June 30, 2015

The double crisis and the real question

Comment on ‘As it happened – Yanis Varoufakis’ intervention during the 27th June 2015 Eurogroup Meeting’

Blog-Reference

Economics has invariably two aspects: political and scientific. With regard to the breakdown of negotiations an outside observer cannot say who has failed or who was successful because one does not really know the true motives of the two sides. As always in politics, this is open to anybody’s guess/paranoia.

The underlying problem is that what is essentially an economic issue has with some inner necessity shifted into a different frame of reference, that of Hollywood, drama, tragedy, entertainment, soap opera, Circus Maximus. The economic issue has been reformulated in terms of good guys vs. bad guys. Thereby it has become insoluble.

The format-shift characteristically results in descriptions of the situation like this: “So the stakes are high, the conditions brutal. The Old Man and the Sea, the great fish has been caught, is being towed, and the sharks are closing in. Human endurance in the face of the horrific, the face of European neoliberalism.” (see graccibros above; I am still waiting for the more appropriate crash scene of Alexis Sorbas)

With this, of course, we are entirely out of economics — at least as far as it claims to be a science — and in the communicative kindergarten. The laws of showbiz rule.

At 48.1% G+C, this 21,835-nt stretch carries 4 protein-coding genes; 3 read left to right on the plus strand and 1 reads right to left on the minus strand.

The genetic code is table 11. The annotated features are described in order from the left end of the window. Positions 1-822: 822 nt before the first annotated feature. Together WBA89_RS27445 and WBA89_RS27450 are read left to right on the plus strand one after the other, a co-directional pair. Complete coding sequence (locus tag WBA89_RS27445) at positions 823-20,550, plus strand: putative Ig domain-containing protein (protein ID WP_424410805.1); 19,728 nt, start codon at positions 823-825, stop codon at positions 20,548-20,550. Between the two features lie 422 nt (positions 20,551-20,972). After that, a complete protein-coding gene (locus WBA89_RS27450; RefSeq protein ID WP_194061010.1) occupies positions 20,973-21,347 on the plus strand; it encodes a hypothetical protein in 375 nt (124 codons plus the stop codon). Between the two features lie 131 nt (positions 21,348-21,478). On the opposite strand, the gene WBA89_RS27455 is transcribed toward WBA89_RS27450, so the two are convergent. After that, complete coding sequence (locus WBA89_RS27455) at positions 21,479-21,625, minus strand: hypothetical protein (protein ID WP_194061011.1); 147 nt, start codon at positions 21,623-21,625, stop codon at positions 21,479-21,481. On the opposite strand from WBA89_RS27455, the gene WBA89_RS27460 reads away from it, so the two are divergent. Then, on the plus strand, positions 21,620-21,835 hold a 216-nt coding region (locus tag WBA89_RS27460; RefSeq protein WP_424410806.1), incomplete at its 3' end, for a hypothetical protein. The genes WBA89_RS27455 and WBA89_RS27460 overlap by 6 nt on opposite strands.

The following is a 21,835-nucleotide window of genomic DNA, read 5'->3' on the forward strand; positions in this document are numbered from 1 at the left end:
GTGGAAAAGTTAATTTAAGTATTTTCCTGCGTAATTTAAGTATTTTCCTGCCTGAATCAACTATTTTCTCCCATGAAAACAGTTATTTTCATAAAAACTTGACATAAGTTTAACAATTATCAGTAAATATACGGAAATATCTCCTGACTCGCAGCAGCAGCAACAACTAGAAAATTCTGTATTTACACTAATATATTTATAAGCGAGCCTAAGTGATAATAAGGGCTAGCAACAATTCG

The political issue is this: if you want your money back it is, first of all, not such a good idea to economically cripple the debtor.

The economic issue is this: The Greek crisis can be seen as the inevitable result of false economic theory.

Orthodoxy says the price mechanism sees to it that the economy tends always to efficiency and full employment. Keynesianism says the price mechanism obviously does not work as promised and because of this deficit spending is needed in case of emergency. However, when deficit spending has run up the hill of debt for some time the advice becomes less and less convincing. It seems that all that Keynesianism can achieve is a postponement of the breakdown of an economic system that has a fundamental defect.

The real question then is: can the market system work without a steadily growing debt? And it is only secondary whether private or public households are the deficit spenders.

If the answer is No then it is only a question of time that a debt crisis must occur and Greece had the misfortune to be the weakest part of the global debt engine. Under this broader perspective we have no Greek crisis but a systemic crisis (2015).

Therefore, the crucial question is: can the world economy as a whole work without ever growing debt? Both, Walrasian and Keynesian economics cannot answer this question.

Because of this, the Greek crisis is not only a political crisis of the EU but the indisputable proof of the failure of economics as a science. To solve this crisis economics has to get out of showbiz first. It is high time for both orthodox and heterodox economists to figure out how the monetary economy works.

Egmont Kakarot-Handtke

References
Kakarot-Handtke, E. (2015). Major Defects of the Market Economy. SSRN Working Paper Series, 2624350: 1–40. URL